First a quick call to the National Response Center . All he had to say was Operation 'Atka' and give his position from the GPS. That would start the official response, but as he knew from past experience they would need volunteer support. It took a few moments to hook his smartphone up to the satellite phone to access the internet. A few short messages to Twitter, Facebook and a couple of environmental forums would get the ball rolling. The politicians and oil companies might not like it, as they would soon have to be answering difficult questions before their PR people had time to brief them. They would not know who had leaked the info though, with a little care the internet could still be used with a fair amount of anonymity and in the few minutes since he had called it in there would be literally hundreds of people being contacted. . Now it was time to head back to Valdez and get into the local office where he was sure he would find what might best be described as 'organised chaos'.
John pulled into the car park at the Valdez office. A Coast Guard van was in his space, as they were the designated FOSC (Federal On-Scene Coordinator) in the event of an offshore oil spill he would not make a fuss. He parked up in his deputies spot, he could imagine the domino effect working its way though the car park until someone would grumble as there was no space left even this early on a Sunday morning. If they grumbled to him he would make sure they walked to work in future.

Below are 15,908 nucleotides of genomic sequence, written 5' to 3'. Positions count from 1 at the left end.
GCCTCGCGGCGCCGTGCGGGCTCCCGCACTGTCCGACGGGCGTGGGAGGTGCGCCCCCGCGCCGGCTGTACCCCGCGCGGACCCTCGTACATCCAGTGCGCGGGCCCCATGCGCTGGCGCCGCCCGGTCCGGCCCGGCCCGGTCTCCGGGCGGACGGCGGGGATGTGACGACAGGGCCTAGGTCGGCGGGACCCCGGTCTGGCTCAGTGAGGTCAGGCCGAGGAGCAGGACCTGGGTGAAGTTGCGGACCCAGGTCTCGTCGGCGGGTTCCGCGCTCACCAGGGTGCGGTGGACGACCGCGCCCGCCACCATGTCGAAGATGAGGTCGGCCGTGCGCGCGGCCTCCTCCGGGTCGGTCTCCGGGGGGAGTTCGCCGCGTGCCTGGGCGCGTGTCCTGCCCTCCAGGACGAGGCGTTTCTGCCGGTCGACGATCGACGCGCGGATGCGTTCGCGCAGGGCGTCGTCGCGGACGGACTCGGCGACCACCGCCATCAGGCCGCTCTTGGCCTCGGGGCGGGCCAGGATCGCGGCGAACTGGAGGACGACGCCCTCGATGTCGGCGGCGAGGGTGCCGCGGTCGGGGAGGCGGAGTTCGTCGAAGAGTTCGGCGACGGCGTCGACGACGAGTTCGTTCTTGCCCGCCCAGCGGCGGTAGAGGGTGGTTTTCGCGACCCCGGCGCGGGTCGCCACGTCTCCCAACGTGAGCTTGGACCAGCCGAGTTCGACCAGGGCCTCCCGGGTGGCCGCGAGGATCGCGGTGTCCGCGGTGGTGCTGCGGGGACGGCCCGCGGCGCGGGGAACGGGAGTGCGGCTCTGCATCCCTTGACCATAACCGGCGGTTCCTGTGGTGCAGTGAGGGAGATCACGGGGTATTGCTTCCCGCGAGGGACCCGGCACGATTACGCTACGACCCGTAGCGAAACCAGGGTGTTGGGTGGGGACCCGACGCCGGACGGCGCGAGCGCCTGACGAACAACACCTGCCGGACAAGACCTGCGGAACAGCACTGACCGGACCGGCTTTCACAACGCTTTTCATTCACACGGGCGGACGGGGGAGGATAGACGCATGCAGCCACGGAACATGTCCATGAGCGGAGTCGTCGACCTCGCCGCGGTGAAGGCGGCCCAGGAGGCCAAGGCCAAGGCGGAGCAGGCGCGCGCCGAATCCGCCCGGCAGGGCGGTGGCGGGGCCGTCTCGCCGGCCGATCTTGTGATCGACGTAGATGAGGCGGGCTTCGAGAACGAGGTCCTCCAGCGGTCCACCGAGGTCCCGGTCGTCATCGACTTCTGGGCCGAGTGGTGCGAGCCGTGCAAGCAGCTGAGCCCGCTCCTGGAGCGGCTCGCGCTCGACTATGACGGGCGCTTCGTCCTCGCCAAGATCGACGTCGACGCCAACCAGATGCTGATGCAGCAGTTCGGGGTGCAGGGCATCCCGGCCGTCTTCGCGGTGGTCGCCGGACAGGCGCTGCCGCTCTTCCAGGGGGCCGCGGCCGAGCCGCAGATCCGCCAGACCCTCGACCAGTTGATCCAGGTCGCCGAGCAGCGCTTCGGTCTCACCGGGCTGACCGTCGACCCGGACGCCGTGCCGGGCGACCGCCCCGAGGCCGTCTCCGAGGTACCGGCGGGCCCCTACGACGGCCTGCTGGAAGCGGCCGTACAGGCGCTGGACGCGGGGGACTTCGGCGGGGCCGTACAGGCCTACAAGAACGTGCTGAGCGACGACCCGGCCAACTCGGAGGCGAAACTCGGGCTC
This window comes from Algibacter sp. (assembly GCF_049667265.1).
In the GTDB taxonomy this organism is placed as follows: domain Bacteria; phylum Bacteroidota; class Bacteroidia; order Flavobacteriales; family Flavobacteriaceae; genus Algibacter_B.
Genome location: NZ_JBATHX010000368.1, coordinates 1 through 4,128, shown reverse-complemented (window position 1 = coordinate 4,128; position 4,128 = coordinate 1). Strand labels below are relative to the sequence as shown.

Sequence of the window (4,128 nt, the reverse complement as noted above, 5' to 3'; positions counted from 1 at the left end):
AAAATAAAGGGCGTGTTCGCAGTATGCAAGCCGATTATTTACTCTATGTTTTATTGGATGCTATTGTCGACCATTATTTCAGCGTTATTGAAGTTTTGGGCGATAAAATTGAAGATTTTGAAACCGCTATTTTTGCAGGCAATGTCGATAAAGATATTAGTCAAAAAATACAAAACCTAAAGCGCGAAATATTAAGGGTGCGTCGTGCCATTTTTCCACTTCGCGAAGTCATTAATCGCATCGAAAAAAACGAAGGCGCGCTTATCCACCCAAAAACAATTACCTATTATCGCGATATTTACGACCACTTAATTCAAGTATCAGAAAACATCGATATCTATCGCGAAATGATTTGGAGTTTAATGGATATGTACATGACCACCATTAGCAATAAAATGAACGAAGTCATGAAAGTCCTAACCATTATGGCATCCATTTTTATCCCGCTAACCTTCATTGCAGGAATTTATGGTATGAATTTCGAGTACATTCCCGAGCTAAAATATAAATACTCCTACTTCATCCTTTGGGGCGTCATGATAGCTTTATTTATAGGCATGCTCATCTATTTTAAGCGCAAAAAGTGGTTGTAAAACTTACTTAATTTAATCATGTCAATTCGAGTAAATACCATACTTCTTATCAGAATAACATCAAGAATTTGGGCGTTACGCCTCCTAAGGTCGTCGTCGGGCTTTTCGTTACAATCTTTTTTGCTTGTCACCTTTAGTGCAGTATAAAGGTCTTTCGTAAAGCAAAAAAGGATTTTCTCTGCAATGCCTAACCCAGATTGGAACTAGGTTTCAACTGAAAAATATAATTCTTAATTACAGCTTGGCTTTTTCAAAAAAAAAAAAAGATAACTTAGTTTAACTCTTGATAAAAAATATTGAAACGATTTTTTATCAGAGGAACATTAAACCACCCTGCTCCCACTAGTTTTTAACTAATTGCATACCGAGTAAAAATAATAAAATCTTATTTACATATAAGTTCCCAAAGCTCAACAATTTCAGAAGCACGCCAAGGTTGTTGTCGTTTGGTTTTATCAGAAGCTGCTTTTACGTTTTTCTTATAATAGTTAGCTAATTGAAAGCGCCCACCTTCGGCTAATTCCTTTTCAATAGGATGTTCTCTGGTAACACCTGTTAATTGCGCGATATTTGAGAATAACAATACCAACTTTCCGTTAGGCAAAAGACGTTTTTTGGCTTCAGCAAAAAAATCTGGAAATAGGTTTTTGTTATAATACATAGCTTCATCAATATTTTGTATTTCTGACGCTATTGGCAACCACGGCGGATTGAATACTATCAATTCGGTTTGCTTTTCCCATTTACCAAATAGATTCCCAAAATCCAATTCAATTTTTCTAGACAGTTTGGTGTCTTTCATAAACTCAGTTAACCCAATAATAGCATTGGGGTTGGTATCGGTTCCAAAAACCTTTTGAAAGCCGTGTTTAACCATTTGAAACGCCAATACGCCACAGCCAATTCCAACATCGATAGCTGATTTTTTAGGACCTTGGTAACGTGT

The Coast Guard Captain was already in the conference room that was the designated incident center and was rooting through the boxes of files being carried in by his Ensign. He glanced up at John and muttered, “I do wish they would label these boxes properly, I can't find my Incident Management Handbook.” John could not help but smile, “I at least have home ground advantage, my Alaska Incident Management System files are on the shelf behind you, if I can get past your boxes.”
The conference room started to fill up as the first local staff to arrive began to move phones and computers into place. John spotted his deputy in the corridor outside and called out, “Bryan, find someone to rustle up coffee and breakfast for the folks who will be in here, that's one essential that I bet is not in any of the manuals and give Martha a call, let her know what is going on.” At this point the Coast Guard Captain let out a cheer, “Got my handbook! Now to start work.”
Modern communications and a defined plan of action meant that by the time the coffee and sandwiches had arrived the incident team had already identified the source of the spill and had a USCG helicopter and cutter on the way to gather more information. Meanwhile the spill response vessels had left moorings in Cordova and they could start to work out how to secure and isolate the source of the spill.
What had taken many days twenty five years ago had only taken hours. John hoped that this time they could limit the damage to a small area. One thing still nagged at him, if he had not decided to go out and take a look at that bay, early on a Sunday morning, for old times sake, it may have been much longer before it had been reported. One of the actions he would be taking after they had this under control was to find out why the spill had not been reported by the vessel itself, he hoped that it was not that they had thought they could get away with it. Human greed and stupidity were still the greatest threats that the environment faced.